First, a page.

Stop me if you’ve heard this one: police are accused of overreacting to a threat, but police say a response was justified, so we’re going to review footage of the event. We have some bad news, though: if that video doesn’t tell the whole story, it just reinforces our prejudices.
A study published in the Journal of Experimental Psychology has found that, “The more intently people look at evidence presented, the less they may see it in similar, objective ways.” Researchers had 152 people fill out a questionnaire that tested how much they trusted police officers. Then, they watched a forty-five second video which depicted an altercation between a police officer and a civilian in which wrongdoing is ambiguous. While this happened, researchers unobtrusively tracked the eye movement of their subjects. Then, the subjects had to say how incriminating they felt the officer’s actions were.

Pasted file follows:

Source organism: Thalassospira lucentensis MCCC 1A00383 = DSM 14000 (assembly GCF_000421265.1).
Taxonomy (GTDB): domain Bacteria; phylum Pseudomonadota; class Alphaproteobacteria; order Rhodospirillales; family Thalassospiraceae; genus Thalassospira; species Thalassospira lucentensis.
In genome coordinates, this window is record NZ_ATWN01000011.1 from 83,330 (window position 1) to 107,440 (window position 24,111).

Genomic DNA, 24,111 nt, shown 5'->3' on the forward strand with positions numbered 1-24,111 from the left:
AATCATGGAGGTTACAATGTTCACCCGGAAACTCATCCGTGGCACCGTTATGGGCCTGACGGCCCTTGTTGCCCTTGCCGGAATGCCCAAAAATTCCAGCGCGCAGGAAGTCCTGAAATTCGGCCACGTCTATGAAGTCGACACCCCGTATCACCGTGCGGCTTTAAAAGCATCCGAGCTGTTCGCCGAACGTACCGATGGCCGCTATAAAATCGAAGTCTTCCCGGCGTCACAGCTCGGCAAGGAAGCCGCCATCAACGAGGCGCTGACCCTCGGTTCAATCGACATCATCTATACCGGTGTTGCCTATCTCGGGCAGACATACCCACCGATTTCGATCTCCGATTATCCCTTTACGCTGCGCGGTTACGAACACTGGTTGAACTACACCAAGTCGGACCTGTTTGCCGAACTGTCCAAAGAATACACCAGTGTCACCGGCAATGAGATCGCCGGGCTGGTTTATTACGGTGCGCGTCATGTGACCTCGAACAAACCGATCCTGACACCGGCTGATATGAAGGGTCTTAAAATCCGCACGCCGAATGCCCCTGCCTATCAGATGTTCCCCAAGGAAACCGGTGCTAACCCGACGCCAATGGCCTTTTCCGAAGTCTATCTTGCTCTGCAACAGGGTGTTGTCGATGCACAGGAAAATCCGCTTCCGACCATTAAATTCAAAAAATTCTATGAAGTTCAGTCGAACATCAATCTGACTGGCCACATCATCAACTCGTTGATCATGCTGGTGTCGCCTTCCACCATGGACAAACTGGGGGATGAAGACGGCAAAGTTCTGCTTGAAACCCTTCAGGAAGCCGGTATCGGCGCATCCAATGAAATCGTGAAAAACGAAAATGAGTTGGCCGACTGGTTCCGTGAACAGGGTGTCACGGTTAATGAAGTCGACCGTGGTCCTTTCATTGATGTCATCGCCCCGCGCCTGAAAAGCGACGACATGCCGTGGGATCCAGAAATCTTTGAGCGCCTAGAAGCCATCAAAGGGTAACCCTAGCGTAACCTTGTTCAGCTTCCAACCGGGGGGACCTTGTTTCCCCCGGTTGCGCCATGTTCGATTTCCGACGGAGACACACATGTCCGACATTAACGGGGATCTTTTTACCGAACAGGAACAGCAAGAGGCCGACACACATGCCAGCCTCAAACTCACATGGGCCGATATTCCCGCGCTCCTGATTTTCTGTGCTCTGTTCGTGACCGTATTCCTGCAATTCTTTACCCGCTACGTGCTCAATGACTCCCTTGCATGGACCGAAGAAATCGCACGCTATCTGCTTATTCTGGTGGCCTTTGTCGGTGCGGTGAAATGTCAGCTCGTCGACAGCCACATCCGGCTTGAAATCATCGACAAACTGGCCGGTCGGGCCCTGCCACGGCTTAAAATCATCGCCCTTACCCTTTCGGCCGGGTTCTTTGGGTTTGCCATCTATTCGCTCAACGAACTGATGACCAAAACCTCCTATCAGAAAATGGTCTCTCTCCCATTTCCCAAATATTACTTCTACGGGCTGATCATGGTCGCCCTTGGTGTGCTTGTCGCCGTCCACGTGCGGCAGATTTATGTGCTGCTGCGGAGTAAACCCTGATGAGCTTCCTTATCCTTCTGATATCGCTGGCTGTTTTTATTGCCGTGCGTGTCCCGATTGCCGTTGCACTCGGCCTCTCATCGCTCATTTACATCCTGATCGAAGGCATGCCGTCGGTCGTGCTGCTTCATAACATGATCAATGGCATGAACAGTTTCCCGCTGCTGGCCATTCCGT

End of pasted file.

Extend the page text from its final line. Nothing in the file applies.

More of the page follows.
Researchers found that some people were able to rise above their biases, but some weren’t. Those who weren’t able to rise above their biases kept their eyes on the officer the whole time, and they strongly advocated either harsh or no punishment. By contrast, people who let their eyes wander around the screen were able to ignore their bias.
According to researchers, “One might think that the more closely you look at videotape, the more likely you are to view its contents objectively. But that is not the case. In fact, the more you look, the more you find evidence that confirms your assumptions about a social group, in this case police.”
Photo courtesy of Tobin B.